Austin — Man Struck, Killed by Semi-Truck While Trying to Cross Interstate 35
Posted on Wednesday, September 11th, 2019 at 9:32 pm by Williams Hart
Just after 3 a.m. on Monday, September 2, 2019, a man was killed in an auto-pedestrian accident involving a semi-truck that occurred in Austin, Texas.
According to initial reports, Edgar Montoya, 30, was trying to cross Interstate 35, near 16th Street, when all of a sudden, a semi-truck struck him. Immediately after that initial collision, several other vehicles struck Montoya. As a result, he was pronounced dead at the scene.
The driver of the semi stayed on the scene as first responders arrived.
The crash still remains under investigation.
It is unfortunate to hear of the death of Edgar Montoya. Alas, there are countless other victims who suffered the same fate. Car accidents are a problem in this day and age, and yet, they still continue to happen on a regular basis. In statistics provided by the National Highway Traffic Safety Administration (NHTSA), car accidents occur almost every minute of every day, and for every 16 minutes, someone dies from a car accident. This can be translated to be about 6 million car accidents every year and about 37,000 people dying from them.
Car accidents are reported to be deadly for pedestrians particularly. The Governors Highway Safety Association (GHSA) estimates that the number of pedestrian deaths in the U.S. is 6,000 in 2017. This is a 27% increase from 2007 to 2016, and it is said that the number in 2017 is a 25-year high.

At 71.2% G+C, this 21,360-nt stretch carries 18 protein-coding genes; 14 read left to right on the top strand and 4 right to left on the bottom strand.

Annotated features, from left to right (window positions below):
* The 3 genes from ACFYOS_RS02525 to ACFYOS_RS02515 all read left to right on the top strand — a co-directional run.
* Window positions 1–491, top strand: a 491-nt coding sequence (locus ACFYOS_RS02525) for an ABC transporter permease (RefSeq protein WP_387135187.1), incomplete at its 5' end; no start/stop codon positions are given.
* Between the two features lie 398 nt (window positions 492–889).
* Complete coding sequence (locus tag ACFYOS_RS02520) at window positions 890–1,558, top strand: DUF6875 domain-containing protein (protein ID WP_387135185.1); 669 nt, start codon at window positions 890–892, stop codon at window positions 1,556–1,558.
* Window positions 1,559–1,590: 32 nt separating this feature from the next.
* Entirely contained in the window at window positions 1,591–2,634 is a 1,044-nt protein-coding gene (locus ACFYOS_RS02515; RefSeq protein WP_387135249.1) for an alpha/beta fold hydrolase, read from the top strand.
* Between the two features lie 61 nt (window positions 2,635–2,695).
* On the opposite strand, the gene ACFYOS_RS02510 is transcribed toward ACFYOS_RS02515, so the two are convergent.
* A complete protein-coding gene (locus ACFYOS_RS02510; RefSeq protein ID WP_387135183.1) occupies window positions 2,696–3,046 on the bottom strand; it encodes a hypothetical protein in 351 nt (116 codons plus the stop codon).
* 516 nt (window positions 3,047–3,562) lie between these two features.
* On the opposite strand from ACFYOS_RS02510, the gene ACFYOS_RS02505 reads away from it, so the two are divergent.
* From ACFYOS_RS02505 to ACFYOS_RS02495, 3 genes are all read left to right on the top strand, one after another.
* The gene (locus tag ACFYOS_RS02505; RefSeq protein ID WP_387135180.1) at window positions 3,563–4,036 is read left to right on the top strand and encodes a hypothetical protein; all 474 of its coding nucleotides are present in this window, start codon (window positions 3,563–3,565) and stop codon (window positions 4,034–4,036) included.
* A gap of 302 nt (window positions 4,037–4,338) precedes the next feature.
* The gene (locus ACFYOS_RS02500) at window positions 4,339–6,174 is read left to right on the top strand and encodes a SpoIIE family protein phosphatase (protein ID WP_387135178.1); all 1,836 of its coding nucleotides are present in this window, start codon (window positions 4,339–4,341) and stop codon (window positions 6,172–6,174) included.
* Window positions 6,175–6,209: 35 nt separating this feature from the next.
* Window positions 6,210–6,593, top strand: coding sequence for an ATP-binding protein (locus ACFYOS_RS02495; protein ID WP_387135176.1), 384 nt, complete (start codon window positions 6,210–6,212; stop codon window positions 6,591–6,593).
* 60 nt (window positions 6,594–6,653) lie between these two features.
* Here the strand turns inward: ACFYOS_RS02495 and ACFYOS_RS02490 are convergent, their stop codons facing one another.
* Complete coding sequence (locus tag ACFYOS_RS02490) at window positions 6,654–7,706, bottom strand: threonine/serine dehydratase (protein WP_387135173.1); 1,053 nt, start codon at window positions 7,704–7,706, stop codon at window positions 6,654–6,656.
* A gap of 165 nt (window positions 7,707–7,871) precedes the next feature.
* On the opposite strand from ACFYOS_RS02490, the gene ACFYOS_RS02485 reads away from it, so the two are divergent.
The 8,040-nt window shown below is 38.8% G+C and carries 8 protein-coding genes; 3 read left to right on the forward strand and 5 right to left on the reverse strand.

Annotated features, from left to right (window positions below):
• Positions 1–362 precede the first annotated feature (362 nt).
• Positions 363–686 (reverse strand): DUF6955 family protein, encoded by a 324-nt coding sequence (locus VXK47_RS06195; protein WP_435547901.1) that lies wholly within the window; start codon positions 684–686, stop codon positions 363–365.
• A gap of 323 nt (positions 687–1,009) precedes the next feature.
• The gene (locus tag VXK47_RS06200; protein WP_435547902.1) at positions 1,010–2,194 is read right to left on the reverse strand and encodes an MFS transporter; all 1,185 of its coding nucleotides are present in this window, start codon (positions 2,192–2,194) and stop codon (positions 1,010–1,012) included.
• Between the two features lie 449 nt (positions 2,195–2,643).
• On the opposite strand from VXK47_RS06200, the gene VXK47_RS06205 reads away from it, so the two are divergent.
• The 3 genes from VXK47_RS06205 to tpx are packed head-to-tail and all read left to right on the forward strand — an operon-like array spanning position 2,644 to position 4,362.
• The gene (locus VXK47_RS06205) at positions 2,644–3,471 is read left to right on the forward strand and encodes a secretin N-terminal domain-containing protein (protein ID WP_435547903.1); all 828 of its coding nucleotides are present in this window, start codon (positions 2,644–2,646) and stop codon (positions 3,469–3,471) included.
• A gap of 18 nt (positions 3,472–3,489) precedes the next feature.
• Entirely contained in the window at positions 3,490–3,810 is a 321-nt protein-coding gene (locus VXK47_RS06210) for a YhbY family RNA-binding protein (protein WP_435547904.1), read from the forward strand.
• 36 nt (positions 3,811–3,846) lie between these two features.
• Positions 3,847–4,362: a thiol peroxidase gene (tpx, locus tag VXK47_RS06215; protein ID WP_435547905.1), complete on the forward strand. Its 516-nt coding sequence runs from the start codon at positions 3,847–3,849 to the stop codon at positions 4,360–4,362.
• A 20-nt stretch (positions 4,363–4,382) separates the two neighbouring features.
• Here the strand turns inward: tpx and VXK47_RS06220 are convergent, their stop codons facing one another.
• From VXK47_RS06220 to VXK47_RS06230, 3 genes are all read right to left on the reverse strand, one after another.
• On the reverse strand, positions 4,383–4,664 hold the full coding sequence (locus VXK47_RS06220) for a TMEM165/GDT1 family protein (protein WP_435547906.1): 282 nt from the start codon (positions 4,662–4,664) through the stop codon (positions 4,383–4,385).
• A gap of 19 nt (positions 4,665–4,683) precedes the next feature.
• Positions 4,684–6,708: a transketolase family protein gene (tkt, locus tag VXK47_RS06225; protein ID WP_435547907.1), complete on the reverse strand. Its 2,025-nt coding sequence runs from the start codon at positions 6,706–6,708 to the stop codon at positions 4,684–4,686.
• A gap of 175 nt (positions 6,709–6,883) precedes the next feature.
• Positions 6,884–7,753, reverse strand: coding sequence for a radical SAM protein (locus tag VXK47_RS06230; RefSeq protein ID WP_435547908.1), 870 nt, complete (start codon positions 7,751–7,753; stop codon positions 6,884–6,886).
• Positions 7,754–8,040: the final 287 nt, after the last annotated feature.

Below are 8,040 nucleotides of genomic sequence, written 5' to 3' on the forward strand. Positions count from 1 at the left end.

Additionally, there are five states that had the most number of pedestrian fatalities in 2017, and these are California, Florida, New York, Arizona, and Texas. These states accounted for about 43% of pedestrian fatalities during the first half of 2017 despite the fact that they are home to only 30% of the U.S. population. The GHSA also claims that children and the elderly are the most vulnerable to this kind of accident.
Moreover, an accident involving a tractor-trailer is another kind of vehicular accident, and it is a deadly one just because of the fact that a tractor-trailer is one of the largest and most dangerous vehicles in the world. It is estimated that there are more than 2 million tractor-trailers roaming in the United States, and each year, they get involved in about 500,000 accidents. And since the size of a tractor-trailer is enormous, the results of this kind of accident are catastrophic, from a severe injury to death.
Vehicular accidents, especially the auto-pedestrian ones and those involving trucks, are quite difficult for the victims and their respective families. Thankfully, there are lawyers that specialize in truck accidents, so if you are a victim of this kind of accident, or you know someone who is, or you lost a loved one because of this, then please never hesitate to ask for help from these lawyers. They will help you in protecting your rights and in getting you the justice that you deserve.
If someone you love was seriously hurt or killed in an accident, you may be unsure of where to turn. The attorneys of Williams Hart have experience helping people through the aftermath of catastrophic accidents, and we can help you too. Contact our law firm at (713) 352-7071 to speak with an experienced lawyer today.
Note: We report on the types of accidents and injuries our law firm has experience handling. Our hearts go out to victims of the accidents described on this blog, and we hope that future accidents, injuries, and deaths can be prevented. These posts are gathered from recent stories in the news. As new developments occur, these stories are often updated. If information contained within this article is false or outdated, please contact us so we can include the new information or make a correction.
Disclaimer: Williams Hart hopes that by showing how often catastrophic accidents occur, we can begin a conversation about how to reduce or prevent them. We sincerely hope that the articles on our blog arm readers with the information needed to avoid being involved in such accidents. Content on this blog should not be construed as legal advice.